After this Bantius was a most steadfast partisan and ally of Marcellus, and a most formidable denouncer and accuser of those who belonged to the opposite party.1
These were many, and they purposed, when the Romans went out against the enemy, to plunder their baggage.
Marcellus therefore drew up his forces inside the city, stationed his baggage-trains near the gates, and issued an edict forbidding the men of Nola to come near the city walls. Consequently there were no armed men to be seen, and Hannibal was thus induced to lead up his forces in some disorder, supposing the city to be in a tumult. But at this juncture Marcellus ordered the gate where he stood to be thrown open, and marched out, having with him the flower of his horsemen, and charging directly down upon the enemy joined battle with them.
After a little his footmen also, by another gate, advanced to the attack on the run and with shouts. And still again, while Hannibal was dividing his forces to meet these, the third gate was thrown open, and through it the rest rushed forth and fell upon their enemies on every side. These were dismayed by the unexpected onset, and made a poor defence against those with whom they were already engaged because of those who charged upon them later. Here for the first time the soldiers of Hannibal gave way before the Romans, being beaten back to their camp with much slaughter and many wounds.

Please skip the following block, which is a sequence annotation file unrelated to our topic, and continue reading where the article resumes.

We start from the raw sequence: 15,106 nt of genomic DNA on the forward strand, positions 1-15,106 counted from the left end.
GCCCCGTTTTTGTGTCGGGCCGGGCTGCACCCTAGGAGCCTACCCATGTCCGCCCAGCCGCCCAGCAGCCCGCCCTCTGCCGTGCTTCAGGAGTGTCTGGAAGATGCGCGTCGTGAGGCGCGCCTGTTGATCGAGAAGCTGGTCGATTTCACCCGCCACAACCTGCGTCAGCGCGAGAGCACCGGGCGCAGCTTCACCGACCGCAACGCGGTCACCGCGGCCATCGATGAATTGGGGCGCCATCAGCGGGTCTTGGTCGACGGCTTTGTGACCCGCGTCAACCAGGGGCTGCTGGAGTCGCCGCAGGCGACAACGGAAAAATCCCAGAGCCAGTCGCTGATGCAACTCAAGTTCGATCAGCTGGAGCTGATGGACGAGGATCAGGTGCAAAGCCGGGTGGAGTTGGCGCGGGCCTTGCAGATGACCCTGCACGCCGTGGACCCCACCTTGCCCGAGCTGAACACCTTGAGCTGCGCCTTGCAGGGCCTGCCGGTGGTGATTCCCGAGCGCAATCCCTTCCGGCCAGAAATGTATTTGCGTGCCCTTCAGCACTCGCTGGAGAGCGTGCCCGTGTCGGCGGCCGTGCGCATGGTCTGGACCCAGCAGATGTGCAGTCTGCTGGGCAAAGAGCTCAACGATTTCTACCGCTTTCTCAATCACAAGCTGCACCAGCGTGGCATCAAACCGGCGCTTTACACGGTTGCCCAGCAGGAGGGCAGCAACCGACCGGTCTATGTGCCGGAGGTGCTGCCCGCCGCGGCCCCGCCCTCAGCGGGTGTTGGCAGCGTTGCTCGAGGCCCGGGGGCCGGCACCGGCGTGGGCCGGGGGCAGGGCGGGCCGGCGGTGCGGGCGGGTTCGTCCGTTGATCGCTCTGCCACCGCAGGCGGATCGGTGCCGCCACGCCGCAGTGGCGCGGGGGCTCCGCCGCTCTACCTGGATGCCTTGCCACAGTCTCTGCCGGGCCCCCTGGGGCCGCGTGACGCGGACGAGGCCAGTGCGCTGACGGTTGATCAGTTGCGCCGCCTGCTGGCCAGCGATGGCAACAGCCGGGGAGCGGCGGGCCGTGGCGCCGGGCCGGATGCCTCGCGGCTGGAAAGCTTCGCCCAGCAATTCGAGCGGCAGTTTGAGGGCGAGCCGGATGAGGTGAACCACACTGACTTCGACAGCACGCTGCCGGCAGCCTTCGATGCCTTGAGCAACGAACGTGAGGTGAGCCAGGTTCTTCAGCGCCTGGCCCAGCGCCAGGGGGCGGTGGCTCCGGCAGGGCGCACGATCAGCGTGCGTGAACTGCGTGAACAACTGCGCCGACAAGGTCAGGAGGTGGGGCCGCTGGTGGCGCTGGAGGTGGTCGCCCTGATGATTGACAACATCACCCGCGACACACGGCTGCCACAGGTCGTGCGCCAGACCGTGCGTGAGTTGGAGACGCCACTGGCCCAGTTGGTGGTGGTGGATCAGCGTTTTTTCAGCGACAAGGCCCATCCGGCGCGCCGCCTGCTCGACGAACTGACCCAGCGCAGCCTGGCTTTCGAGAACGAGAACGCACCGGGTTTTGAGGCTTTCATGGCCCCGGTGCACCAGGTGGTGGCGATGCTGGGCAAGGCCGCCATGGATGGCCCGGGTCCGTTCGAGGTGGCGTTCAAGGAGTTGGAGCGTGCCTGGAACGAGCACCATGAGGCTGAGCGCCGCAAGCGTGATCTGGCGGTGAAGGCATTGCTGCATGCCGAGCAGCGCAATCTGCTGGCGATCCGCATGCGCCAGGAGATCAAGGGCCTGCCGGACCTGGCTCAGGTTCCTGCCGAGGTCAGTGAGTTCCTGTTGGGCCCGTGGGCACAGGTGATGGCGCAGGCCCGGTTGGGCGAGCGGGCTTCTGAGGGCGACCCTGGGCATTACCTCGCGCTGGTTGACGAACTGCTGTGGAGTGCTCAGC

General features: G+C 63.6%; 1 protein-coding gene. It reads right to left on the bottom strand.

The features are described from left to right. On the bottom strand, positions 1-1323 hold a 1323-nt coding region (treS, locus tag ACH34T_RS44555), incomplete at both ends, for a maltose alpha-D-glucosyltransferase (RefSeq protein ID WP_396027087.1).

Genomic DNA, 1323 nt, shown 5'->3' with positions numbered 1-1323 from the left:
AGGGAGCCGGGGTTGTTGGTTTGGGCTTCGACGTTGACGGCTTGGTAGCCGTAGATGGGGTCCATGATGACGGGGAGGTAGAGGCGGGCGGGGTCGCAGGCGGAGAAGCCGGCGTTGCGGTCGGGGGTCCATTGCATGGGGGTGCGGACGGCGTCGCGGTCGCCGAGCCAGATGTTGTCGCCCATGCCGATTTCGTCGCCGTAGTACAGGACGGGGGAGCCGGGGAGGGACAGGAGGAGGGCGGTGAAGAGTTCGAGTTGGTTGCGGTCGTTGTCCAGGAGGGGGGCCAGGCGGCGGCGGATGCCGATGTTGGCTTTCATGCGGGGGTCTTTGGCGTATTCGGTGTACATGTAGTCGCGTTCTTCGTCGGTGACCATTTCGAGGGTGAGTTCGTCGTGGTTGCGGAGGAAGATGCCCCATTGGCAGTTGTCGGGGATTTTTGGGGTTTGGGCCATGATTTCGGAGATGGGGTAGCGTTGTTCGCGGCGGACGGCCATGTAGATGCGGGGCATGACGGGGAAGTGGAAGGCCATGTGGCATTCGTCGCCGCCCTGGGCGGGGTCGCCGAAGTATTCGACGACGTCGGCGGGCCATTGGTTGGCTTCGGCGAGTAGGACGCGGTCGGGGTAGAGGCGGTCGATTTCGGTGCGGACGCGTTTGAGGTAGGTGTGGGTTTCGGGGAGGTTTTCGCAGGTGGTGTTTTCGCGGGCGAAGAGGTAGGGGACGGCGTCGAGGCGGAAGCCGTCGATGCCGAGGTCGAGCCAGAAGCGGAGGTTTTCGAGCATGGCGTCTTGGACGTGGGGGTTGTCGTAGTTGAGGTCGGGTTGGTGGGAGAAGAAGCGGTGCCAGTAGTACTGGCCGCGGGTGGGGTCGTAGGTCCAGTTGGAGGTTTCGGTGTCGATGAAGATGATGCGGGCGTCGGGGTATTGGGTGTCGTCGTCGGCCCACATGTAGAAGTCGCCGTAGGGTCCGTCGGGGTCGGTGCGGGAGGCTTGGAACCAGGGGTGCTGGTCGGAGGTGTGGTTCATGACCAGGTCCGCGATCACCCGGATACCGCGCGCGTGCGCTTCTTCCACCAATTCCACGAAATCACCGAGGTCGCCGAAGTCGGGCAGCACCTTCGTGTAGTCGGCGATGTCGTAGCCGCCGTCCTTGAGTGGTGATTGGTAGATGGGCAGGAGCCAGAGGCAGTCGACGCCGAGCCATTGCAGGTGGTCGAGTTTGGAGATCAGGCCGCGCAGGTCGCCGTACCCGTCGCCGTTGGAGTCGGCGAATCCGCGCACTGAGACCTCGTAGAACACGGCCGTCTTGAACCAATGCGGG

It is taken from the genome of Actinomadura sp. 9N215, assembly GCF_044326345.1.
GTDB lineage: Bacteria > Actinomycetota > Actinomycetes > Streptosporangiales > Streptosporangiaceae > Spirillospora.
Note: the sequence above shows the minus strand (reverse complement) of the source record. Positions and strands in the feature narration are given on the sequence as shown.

For it is said that more than five thousand of them were slain, while they killed not more than five hundred of the Romans. Livy, however, will not affirm2
that the victory was so great nor that so many of the enemy were slain, but says that this battle brought great renown to Marcellus and to the Romans a wonderful courage after their disasters. They felt that they were contending, not against a resistless and unconquerable foe, but against one who was liable, like themselves, to defeat.